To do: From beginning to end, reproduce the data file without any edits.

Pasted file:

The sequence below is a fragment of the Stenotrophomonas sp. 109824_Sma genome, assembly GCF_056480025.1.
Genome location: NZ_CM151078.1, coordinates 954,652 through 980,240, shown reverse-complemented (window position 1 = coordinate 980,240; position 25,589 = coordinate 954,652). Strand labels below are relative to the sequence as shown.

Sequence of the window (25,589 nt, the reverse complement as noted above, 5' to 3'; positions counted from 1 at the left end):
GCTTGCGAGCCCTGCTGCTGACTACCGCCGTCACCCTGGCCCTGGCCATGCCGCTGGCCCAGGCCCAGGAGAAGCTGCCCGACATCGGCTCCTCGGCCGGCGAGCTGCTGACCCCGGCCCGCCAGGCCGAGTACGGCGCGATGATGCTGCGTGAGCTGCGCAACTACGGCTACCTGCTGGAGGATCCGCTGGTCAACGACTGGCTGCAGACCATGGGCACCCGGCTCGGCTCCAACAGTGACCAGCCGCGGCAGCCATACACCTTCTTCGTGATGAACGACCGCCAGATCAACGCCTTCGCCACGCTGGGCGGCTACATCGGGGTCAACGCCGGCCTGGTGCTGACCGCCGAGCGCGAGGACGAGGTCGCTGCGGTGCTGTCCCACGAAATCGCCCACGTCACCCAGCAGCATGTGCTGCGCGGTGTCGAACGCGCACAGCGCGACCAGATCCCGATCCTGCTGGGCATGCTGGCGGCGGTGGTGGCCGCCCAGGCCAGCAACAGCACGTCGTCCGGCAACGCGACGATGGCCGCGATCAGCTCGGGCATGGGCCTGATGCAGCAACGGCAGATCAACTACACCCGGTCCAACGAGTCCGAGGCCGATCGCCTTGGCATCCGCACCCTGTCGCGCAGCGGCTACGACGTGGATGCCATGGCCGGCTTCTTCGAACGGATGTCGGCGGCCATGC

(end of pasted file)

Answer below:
The sequence below is a fragment of the Stenotrophomonas sp. 109824_Sma genome, assembly GCF_056480025.1.
Genome location: NZ_CM151078.1, coordinates 954,652 through 980,240, shown reverse-complemented (window position 1 = coordinate 980,240; position 25,589 = coordinate 954,652). Strand labels below are relative to the sequence as shown.

Sequence of the window (25,589 nt, the reverse complement as noted above, 5' to 3'; positions counted from 1 at the left end):
GCTTGCGAGCCCTGCTGCTGACTACCGCCGTCACCCTGGCCCTGGCCATGCCGCTGGCCCAGGCCCAGGAGAAGCTGCCCGACATCGGCTCCTCGGCCGGCGAGCTGCTGACCCCGGCCCGCCAGGCCGAGTACGGCGCGATGATGCTGCGTGAGCTGCGCAACTACGGCTACCTGCTGGAGGATCCGCTGGTCAACGACTGGCTGCAGACCATGGGCACCCGGCTCGGCTCCAACAGTGACCAGCCGCGGCAGCCATACACCTTCTTCGTGATGAACGACCGCCAGATCAACGCCTTCGCCACGCTGGGCGGCTACATCGGGGTCAACGCCGGCCTGGTGCTGACCGCCGAGCGCGAGGACGAGGTCGCTGCGGTGCTGTCCCACGAAATCGCCCACGTCACCCAGCAGCATGTGCTGCGCGGTGTCGAACGCGCACAGCGCGACCAGATCCCGATCCTGCTGGGCATGCTGGCGGCGGTGGTGGCCGCCCAGGCCAGCAACAGCACGTCGTCCGGCAACGCGACGATGGCCGCGATCAGCTCGGGCATGGGCCTGATGCAGCAACGGCAGATCAACTACACCCGGTCCAACGAGTCCGAGGCCGATCGCCTTGGCATCCGCACCCTGTCGCGCAGCGGCTACGACGTGGATGCCATGGCCGGCTTCTTCGAACGGATGTCGGCGGCCATGC